Client Side Business Logic Using Nodes
What you will learn in this guide
We will use the nodes Expression, Condition, Switch and States as well as the boolean nodes And and Or to implement the logic.
The guide will show the following ways to implement logic
- Using a Switch and States node with Mounted attribute to control what's visible on the screen
- Using Expression and Condition to validate the content of a text input
- Using boolean operators to build logic
Building a conditional form
Let's build one of those complicated forms that changes progressively depending on what you enter in the form. In our case, it will be a form for registering returns, for example clothes that your ordered online.
The form logic
In words, we want to build a form that works like this:
- You start the form by either entering a order number or an email address.
- If you entered a order number, the order number need to be exactly 8 digits, otherwise the form should warn the user.
- You also have to give a reason for the return. The options are The product did not fit, The product did not meet my expectations, or Other.
- If you selected The product did not fit you have to select whether the product was too large or too small.
- If you selected The product did not meet my expectations you will ge a given an optional text field to fill out with more details.
- If you selected Other you will also be given an optional text field to fill out with more details.
There is a "Submit" button at the end of the form. It will only be available if all necessary information has been given, otherwise it will be disabled.
All the data should be stored in an Object with the following properties:
"email":<the user email>,
"reason":<either "bad_fit","did_not_meet_exp" or "other">,
"bad_fit_reason":<"too_small" or "too_large">,
Naturally, you have to have either and email or an order_nbr. Also, if you have selected
bad_fit as reason you also need a
bad_fit_reason to be able to submit.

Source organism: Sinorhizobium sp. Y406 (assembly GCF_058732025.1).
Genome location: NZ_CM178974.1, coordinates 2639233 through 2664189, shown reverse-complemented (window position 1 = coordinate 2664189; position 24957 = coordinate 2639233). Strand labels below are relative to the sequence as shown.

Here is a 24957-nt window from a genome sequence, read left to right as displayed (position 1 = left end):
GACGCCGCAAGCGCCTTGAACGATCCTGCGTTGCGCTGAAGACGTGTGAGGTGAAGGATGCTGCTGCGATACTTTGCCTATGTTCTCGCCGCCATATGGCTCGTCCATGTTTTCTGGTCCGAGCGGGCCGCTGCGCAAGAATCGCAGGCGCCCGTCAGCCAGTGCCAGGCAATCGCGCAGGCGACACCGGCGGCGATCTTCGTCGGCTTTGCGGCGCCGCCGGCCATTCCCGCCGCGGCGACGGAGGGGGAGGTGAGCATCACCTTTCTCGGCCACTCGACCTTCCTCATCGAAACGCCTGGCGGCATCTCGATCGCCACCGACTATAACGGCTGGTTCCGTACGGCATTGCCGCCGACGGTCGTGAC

Ok, lets go!
The static content of the form
We will start with the content of the form that are unconditional. These are
- A Radio Button Group with the options
- Another Radio Button Group with the label
Reason of returnand the options
The product did not fit,
The product did not meet my expectationsand
- A submit Button
- A few titles to seperate the different sections
With the labels filled out and some padding and margins the form will look something like below. You can copy the nodes using the Copy/Paste button below and paste into a new Project if you don't want to create the nodes yourself.
Note that the
value of the Radio Buttons was also filled out (
other). We will use these values to determine our logic later. We've also set the initial value of the first Radio Button group to
order_nbr as we want this to be the default option.
Conditional UI using a Switch
The first conditional part of the form is whether the user fills out an order nr or an email. Let's create that. Often a good way to handle this type of conditional UI is to create both cases and add then into the node tree and then use the Mounted property on the root group for each case to pick which one that should be shown.
We need a Switch that can encode the state, for example the Switch could be
true if the order number is active, otherwise
order_nbr and in that case return
false. We write this in the expression node as below:
order_or_email_selection === "order_nbr"
This will create a new input on the Expression node called
order_or_email_selection. We connect the output Value of the Radio Button Group to that input. Our output
Result on the Expression node will now be either
false. This value will control the state of a Switch. So create a Switch, call it
Order Nbr selected and connect it to the State input of the Switch.
Now the Switch will be either On or Off based on what the user picks in the first Radio Button Group. Now we want to use this to control the conditional UI. Add two Text Input nodes below the first Radio Button Group. One is for the order number, make that one type
Number, and one for email. That one shold be of type
We want these text field to be mutual exclusive, that is, only one to be visible at a time. For the order number one it's super straight forward. Just connect the Current State of the Switch to Mounted input of the Text Input. We need to invert the state (
true) for the other Text Input. So add in an Inverter node and connect it in-between the Switch and the Text Input for the email.
As you can see, the two different Text Inputs are now visible depending on the selection in the first Radio Button Group.
Conditional UI using a States node